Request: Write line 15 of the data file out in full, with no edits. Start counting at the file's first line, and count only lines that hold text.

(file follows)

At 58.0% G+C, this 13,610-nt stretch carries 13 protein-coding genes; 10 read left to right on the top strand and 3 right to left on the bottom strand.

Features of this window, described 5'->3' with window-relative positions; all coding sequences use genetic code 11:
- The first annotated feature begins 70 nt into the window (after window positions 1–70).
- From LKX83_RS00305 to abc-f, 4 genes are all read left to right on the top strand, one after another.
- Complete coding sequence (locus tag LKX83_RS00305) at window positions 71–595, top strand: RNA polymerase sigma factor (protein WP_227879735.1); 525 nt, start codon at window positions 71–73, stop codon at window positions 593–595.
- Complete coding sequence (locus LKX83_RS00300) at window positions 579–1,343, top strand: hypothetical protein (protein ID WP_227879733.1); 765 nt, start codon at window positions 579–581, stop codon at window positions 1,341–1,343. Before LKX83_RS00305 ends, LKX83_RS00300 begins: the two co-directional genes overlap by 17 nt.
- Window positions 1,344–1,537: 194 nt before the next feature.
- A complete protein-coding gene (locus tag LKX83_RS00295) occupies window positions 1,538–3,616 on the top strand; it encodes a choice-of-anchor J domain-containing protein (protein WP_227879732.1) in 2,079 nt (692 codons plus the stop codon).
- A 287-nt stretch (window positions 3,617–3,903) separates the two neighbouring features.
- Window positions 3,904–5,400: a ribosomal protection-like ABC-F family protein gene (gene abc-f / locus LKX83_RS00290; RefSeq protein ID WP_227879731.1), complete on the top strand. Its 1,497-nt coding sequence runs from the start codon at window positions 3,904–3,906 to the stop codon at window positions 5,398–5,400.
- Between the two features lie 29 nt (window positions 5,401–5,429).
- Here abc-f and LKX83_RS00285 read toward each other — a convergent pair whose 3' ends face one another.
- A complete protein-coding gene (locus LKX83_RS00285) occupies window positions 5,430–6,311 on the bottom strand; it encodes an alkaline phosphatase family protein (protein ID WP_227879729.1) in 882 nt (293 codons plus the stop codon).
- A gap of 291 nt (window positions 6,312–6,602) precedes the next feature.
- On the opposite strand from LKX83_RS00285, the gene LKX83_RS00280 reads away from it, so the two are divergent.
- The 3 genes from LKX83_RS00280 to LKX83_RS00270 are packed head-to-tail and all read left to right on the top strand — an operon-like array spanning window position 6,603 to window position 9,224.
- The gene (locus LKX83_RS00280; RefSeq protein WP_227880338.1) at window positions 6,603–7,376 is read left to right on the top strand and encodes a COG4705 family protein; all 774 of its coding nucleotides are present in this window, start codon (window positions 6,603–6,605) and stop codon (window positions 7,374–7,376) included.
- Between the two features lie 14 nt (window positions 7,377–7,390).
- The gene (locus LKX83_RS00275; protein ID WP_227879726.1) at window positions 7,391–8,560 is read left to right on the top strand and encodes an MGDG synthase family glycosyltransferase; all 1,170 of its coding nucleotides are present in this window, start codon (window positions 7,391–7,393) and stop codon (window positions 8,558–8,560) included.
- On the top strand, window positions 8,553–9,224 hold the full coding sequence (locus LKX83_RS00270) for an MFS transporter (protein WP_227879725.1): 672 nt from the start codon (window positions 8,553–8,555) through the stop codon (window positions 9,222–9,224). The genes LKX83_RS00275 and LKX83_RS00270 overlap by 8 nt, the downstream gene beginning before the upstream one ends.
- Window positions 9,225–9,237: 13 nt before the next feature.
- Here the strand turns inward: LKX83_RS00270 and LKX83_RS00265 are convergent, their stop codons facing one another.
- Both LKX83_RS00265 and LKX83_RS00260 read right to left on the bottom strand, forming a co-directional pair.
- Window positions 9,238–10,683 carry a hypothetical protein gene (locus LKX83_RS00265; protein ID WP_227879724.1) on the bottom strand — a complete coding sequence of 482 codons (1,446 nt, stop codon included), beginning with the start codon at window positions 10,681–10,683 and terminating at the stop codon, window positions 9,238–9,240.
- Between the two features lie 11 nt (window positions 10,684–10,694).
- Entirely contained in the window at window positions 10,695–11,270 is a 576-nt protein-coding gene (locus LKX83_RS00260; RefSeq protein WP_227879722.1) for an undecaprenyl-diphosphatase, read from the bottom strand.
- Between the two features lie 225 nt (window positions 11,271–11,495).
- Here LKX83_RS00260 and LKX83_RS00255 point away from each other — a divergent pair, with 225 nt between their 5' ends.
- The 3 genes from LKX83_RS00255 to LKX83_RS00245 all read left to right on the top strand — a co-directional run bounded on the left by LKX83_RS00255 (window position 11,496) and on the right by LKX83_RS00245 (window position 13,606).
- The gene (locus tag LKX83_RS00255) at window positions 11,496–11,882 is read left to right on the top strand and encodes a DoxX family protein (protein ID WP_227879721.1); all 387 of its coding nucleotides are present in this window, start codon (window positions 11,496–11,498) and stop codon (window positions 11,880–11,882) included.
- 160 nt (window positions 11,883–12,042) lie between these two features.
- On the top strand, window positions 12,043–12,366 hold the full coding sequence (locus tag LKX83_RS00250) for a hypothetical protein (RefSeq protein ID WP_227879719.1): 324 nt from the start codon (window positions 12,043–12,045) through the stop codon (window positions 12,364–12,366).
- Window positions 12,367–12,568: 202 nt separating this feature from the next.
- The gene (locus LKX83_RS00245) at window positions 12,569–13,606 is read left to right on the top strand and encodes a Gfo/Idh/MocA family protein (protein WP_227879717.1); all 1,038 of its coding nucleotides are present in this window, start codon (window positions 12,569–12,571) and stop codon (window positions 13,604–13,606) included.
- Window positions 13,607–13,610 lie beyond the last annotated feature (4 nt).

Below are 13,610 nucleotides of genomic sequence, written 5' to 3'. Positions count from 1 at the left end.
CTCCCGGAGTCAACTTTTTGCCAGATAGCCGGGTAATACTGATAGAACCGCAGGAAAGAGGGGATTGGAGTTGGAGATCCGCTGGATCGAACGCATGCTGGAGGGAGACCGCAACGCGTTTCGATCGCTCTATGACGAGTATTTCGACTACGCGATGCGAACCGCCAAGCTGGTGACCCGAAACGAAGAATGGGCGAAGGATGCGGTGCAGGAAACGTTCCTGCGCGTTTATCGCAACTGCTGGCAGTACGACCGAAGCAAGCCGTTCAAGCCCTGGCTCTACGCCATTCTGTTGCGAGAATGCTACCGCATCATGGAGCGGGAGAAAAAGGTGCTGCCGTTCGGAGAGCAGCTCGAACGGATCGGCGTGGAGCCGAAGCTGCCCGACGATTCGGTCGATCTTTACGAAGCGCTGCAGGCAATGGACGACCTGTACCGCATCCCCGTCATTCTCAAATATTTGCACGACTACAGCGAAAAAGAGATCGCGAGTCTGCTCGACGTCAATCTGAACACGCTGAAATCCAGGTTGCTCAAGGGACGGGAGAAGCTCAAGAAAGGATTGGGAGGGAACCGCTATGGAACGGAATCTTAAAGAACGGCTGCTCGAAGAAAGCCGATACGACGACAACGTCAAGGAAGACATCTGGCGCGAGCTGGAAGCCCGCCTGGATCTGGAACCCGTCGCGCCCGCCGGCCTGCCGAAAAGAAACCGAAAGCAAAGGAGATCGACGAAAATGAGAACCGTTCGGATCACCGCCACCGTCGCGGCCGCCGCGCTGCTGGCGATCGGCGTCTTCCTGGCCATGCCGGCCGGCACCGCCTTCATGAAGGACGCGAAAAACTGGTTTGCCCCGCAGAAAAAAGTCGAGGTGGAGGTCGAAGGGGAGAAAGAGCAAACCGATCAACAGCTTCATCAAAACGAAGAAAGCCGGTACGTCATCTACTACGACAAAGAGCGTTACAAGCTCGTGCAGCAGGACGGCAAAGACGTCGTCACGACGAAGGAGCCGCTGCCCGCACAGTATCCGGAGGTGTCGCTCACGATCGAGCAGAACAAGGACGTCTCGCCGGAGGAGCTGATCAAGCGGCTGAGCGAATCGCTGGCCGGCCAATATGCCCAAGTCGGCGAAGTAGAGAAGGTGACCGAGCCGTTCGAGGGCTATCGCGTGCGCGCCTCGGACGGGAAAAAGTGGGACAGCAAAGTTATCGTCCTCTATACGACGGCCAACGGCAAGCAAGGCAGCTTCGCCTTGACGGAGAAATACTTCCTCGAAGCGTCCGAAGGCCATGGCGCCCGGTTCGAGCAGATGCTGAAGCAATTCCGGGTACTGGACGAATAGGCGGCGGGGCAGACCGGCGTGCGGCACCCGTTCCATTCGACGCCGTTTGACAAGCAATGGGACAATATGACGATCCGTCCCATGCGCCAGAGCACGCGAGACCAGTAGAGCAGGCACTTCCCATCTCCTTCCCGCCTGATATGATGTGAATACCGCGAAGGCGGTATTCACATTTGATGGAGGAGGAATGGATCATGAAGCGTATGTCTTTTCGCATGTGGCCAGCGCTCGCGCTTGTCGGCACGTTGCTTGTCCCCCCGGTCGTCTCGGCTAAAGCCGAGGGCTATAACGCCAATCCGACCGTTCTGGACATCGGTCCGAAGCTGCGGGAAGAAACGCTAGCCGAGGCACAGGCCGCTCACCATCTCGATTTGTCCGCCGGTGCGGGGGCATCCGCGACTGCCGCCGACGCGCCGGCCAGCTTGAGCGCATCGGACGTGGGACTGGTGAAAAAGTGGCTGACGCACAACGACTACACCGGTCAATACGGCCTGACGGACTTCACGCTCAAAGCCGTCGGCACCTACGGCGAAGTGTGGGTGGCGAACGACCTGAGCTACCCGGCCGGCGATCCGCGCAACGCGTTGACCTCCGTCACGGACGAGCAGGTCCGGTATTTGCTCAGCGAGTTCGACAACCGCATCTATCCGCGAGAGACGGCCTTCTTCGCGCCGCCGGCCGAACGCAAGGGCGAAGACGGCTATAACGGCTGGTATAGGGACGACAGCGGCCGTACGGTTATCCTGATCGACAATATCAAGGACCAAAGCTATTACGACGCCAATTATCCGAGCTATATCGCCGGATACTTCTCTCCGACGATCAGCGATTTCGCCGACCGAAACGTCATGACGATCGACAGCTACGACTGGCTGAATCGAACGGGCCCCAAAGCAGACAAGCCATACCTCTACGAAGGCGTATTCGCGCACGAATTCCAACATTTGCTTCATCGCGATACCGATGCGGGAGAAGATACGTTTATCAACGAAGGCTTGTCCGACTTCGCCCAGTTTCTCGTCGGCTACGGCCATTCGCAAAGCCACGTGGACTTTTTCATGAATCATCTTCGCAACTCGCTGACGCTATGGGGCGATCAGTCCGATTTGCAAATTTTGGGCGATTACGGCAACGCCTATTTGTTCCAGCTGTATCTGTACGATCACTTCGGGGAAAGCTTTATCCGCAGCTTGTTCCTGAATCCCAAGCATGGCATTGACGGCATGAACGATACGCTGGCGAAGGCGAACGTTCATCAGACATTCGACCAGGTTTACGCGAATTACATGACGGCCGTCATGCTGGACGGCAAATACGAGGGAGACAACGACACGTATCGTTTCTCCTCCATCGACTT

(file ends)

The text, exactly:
- On the opposite strand from LKX83_RS00285, the gene LKX83_RS00280 reads away from it, so the two are divergent.